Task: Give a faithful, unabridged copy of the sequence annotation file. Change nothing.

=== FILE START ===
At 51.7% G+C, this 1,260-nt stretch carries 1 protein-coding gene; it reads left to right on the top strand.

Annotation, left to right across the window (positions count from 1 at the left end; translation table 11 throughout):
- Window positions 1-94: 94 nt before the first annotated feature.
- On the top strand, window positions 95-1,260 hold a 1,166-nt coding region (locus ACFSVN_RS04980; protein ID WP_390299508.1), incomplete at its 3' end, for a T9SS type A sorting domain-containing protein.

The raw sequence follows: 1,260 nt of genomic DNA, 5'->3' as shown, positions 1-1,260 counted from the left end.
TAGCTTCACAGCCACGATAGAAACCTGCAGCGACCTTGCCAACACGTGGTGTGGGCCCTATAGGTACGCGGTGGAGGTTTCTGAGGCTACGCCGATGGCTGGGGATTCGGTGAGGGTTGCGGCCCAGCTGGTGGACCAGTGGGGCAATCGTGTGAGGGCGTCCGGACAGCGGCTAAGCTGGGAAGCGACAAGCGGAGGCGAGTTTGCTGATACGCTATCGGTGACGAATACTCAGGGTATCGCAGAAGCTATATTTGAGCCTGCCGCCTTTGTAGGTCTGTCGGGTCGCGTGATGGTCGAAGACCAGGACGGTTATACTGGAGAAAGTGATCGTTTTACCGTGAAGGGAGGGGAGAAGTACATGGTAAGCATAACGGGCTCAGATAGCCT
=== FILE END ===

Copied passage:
At 51.7% G+C, this 1,260-nt stretch carries 1 protein-coding gene; it reads left to right on the top strand.

Annotation, left to right across the window (positions count from 1 at the left end; translation table 11 throughout):
- Window positions 1-94: 94 nt before the first annotated feature.
- On the top strand, window positions 95-1,260 hold a 1,166-nt coding region (locus ACFSVN_RS04980; protein ID WP_390299508.1), incomplete at its 3' end, for a T9SS type A sorting domain-containing protein.

The raw sequence follows: 1,260 nt of genomic DNA, 5'->3' as shown, positions 1-1,260 counted from the left end.
TAGCTTCACAGCCACGATAGAAACCTGCAGCGACCTTGCCAACACGTGGTGTGGGCCCTATAGGTACGCGGTGGAGGTTTCTGAGGCTACGCCGATGGCTGGGGATTCGGTGAGGGTTGCGGCCCAGCTGGTGGACCAGTGGGGCAATCGTGTGAGGGCGTCCGGACAGCGGCTAAGCTGGGAAGCGACAAGCGGAGGCGAGTTTGCTGATACGCTATCGGTGACGAATACTCAGGGTATCGCAGAAGCTATATTTGAGCCTGCCGCCTTTGTAGGTCTGTCGGGTCGCGTGATGGTCGAAGACCAGGACGGTTATACTGGAGAAAGTGATCGTTTTACCGTGAAGGGAGGGGAGAAGTACATGGTAAGCATAACGGGCTCAGATAGCCT